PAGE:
I am a funeral director in a small East Coast town, and like a small town doctor in older days, we make house calls and respond at any hour around the clock, including on Christmas Eve or Valentines Day right in the middle of the special dinner -- might have to leave our personal life and go help someone in the darkest day of their lives having lost a loved one. It puts a big strain on our family life and one's health, but it is also very rewarding knowing you can do it.
When the strain is great, and the situation may have been very tragic -- it is amazingly therapeutic to get in my 1955 Dodge, and drive the back country roads. It's my escape capsule, taking me back in time to the days when I was driving my first car on a learner's permit, with my poor mother going "Oh, Oh!" as I learned to shift gears and negotiate curves. My first car was also a Dodge almost identical to the one I have now.
I put on an oldies station on AM, playing those old songs from the mid 1960's when I was learning to drive, and I often go on the same old roads as then. The tension melts away, I get waves from familiar folk along the route who know me -- many of them even know what I am doing!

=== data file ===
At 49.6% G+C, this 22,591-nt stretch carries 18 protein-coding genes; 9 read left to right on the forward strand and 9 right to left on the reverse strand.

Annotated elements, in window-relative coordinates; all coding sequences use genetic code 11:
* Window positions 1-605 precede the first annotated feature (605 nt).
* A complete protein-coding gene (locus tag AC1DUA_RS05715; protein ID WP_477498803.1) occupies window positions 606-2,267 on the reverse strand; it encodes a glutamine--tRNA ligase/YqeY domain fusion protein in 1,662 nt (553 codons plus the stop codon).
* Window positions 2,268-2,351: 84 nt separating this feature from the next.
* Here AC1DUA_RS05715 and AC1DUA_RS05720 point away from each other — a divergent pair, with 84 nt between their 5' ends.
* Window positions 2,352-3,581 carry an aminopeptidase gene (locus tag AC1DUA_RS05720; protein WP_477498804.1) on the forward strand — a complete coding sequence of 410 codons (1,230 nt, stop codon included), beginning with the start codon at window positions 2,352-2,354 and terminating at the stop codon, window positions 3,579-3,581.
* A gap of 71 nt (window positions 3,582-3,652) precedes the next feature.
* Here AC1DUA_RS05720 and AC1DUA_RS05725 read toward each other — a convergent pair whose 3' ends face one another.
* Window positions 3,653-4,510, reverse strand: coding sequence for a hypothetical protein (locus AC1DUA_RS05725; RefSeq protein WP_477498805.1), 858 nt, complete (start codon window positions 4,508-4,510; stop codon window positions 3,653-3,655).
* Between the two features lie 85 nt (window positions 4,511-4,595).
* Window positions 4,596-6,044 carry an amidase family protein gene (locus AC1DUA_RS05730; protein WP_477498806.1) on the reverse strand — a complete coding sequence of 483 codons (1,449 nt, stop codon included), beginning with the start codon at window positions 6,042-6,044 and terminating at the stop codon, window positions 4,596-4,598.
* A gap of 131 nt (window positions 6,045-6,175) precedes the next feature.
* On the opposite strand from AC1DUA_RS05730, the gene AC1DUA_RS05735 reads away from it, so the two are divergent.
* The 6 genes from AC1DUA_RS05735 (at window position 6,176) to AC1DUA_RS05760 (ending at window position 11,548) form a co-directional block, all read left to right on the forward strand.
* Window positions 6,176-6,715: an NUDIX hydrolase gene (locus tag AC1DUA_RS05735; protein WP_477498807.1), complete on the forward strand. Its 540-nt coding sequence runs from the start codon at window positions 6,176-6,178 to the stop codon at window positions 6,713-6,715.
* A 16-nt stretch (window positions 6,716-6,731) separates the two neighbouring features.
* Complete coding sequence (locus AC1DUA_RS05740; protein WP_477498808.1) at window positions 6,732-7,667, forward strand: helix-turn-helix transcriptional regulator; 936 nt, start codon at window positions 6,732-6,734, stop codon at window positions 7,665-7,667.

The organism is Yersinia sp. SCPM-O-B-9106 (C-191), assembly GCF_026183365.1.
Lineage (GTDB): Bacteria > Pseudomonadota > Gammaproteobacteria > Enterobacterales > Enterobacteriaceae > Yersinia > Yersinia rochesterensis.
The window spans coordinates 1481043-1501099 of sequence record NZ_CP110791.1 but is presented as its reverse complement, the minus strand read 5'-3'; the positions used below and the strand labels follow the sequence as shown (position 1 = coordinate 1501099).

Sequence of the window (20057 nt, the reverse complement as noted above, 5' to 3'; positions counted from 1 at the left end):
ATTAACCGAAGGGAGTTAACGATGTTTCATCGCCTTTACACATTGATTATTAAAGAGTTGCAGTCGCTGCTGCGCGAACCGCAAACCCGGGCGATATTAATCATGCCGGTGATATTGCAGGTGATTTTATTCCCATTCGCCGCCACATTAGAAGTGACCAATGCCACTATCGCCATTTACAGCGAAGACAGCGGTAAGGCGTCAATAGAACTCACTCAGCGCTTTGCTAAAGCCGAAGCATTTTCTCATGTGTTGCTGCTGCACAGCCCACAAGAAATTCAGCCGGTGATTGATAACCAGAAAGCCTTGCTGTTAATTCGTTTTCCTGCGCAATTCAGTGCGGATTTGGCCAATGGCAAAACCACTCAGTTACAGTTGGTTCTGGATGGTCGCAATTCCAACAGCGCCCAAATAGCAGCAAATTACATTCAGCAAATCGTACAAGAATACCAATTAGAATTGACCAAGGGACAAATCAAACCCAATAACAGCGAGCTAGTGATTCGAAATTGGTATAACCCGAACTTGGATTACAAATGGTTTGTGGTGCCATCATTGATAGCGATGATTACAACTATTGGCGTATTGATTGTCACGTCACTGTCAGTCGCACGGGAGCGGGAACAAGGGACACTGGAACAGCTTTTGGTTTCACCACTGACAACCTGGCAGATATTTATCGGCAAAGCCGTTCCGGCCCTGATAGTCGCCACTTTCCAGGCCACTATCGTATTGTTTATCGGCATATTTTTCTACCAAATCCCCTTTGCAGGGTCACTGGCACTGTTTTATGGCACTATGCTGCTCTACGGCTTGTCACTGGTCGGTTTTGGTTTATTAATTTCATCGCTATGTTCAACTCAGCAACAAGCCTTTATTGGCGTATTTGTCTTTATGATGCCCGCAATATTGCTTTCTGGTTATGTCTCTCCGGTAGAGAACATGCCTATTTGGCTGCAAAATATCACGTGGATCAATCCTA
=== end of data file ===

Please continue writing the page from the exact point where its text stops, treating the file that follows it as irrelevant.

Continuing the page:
My 55 Dodge is immaculate, it has been an AACA Senior formerly, but it's duty as my escape capsule made me pick between driving it whenever I felt like it, or keeping it a show Queen. The former won out, and I don't regret it. I keep it very nice, and it keeps me sane. A good trade off, I think.
I have a Sara Teasdale poem that I think of as I drive those back roads, and re-live happy times:
Into my heart's treasury, I slipped a coin.
That time cannot take, nor a thief purloin.
Oh, better than the minting of a gold crowned King,
Is the safe kept memory of a lovely thing!